On August 31, 1967, Thomas completed a "Classification Questionnaire" showing that his wife was expecting a child in January 1968. On August 31, 1967, the Local Board wrote Thomas inquiring about the expected child. The letter was addressed to "Thomas E. Lee," registrant's name having been erroneously inverted, but was mailed to the correct street address. This Board received no response to its inquiry. On November 15, 1967, the Board again wrote Thomas asking that he furnish a pregnancy statement from his wife's doctor verifying that he was to be a father. The Board told him that unless it received the statement Thomas would be classified I-A at the next Board meeting. Again, the Board received no response. On November 21, 1967, at the next Board meeting, Thomas was classified I-A. The Board mailed his classification certificate and SSS Form 217 to him. Form 217 notified him of his right to appeal.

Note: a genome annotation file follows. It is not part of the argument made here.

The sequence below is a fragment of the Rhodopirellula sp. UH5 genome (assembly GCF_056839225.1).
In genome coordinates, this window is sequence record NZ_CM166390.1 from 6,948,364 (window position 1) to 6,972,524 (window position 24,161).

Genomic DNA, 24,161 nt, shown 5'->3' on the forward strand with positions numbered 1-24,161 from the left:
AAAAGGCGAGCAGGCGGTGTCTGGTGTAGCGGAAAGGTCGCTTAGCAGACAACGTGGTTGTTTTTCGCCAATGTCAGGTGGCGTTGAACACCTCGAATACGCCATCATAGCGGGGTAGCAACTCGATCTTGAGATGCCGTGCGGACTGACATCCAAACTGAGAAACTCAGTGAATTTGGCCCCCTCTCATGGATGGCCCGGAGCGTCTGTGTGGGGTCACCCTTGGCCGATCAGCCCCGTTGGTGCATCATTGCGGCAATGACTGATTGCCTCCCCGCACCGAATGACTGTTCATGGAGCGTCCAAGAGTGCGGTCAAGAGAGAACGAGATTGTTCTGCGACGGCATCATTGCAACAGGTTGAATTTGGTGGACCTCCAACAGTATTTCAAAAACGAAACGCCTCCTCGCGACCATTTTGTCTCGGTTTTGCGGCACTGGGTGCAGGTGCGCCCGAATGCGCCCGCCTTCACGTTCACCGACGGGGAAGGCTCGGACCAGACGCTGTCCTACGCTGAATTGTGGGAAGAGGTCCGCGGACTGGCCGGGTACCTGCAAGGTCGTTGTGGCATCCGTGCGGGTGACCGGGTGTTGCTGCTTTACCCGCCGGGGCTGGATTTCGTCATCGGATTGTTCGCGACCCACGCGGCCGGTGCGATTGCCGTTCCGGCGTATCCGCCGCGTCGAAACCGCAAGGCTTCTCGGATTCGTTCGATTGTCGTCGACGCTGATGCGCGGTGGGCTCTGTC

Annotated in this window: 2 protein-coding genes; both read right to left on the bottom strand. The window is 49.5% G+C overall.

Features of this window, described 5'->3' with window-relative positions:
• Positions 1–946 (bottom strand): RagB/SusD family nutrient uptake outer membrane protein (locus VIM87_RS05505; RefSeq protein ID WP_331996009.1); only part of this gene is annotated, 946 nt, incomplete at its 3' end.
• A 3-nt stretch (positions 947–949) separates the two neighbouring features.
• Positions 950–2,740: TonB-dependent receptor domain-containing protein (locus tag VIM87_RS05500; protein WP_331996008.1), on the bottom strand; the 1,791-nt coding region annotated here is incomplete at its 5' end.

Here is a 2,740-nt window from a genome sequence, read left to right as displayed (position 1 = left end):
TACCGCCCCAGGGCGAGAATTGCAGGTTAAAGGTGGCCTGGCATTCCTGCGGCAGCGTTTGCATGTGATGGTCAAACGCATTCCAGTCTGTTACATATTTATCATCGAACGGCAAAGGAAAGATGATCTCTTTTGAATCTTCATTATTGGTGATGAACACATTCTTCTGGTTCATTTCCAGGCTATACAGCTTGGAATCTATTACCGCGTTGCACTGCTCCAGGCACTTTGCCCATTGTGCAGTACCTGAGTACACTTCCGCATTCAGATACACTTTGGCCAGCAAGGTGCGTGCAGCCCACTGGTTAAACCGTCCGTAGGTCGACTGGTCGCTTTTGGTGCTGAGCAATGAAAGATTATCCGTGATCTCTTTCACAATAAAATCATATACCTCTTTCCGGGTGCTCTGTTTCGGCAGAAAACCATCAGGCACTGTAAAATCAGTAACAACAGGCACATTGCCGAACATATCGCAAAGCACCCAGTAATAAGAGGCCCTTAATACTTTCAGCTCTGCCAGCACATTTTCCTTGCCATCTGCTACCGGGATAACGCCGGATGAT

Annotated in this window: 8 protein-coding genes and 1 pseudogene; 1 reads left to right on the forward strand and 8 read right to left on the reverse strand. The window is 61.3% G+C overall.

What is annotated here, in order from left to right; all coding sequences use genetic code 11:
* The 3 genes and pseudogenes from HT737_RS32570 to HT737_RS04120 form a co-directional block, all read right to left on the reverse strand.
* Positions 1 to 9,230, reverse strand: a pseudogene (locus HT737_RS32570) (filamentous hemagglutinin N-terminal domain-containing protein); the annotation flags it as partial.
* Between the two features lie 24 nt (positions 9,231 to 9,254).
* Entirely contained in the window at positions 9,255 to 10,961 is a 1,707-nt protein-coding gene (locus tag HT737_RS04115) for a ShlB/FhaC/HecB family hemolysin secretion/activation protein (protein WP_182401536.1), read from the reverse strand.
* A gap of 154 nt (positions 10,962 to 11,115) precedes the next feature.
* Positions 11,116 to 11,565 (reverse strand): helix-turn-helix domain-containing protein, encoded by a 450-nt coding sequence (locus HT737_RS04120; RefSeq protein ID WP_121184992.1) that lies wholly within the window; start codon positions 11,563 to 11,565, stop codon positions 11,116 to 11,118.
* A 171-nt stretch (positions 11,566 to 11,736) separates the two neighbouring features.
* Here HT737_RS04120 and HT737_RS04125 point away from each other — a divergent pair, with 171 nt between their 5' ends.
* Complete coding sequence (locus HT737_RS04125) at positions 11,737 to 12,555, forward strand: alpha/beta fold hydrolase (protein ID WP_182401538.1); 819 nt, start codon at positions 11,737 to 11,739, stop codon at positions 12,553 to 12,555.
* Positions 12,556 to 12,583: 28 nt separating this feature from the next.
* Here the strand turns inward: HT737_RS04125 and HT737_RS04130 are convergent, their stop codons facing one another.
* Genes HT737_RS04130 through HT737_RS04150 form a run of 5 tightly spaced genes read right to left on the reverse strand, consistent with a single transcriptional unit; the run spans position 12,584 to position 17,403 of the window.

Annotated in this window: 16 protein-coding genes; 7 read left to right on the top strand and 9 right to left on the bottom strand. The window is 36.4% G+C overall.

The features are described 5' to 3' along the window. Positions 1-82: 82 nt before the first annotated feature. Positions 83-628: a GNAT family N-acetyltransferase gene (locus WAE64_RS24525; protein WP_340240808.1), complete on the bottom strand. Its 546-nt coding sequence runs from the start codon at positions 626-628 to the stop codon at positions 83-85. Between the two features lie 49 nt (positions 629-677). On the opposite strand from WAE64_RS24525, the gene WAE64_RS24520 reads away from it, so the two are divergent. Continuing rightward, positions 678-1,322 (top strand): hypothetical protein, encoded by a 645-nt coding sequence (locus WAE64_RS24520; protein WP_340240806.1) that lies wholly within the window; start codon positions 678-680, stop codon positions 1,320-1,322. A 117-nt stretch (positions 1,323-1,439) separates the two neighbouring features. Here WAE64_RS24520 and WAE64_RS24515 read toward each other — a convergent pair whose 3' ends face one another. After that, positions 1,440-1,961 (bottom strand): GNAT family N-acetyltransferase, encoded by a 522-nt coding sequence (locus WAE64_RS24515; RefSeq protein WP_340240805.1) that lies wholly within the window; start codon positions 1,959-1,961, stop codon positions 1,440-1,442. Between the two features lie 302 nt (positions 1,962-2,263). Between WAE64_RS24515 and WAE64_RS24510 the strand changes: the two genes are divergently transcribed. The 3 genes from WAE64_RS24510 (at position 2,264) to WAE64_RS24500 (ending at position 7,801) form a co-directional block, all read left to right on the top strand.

On June 5, 1968, some seven months after being classified I-A, Thomas was ordered to report for a physical examination. He did not comply. On July 23, 1968, he was declared delinquent and a delinquency notice was mailed to him. Up to this point the Board had continued to address him as "Thomas E. Lee" or "Thomas Edward Lee," but the correct mailing address furnished by registrant was always used. On September 25, 1968, Thomas was ordered to report for induction on October 16, 1968. This time and thereafter he was correctly addressed as "Edward Lee Thomas" by the Board. He did not report. On December 3, 1968, Thomas was reported to the United States Attorney as a delinquent, but was not located until June 25, 1969, when he was arrested and taken to the Local Board by the Federal Bureau of Investigation. At that time a new order to report for induction on July 10, 1969 was issued. On the same day, after issuance of the new order, Thomas filled out SSS Form 217, showing a change in his address, stating that he was married on June 18, 1967 instead of on June 24, 1967 as originally reported, and indicating the existence of a nine-week-old child, Abdul Basit, clearly not the child referred to in his original classification questionnaire of August 31, 1967. On July 9, 1969, he filed Form SSS 150 with the Board requesting conscientious objector status because: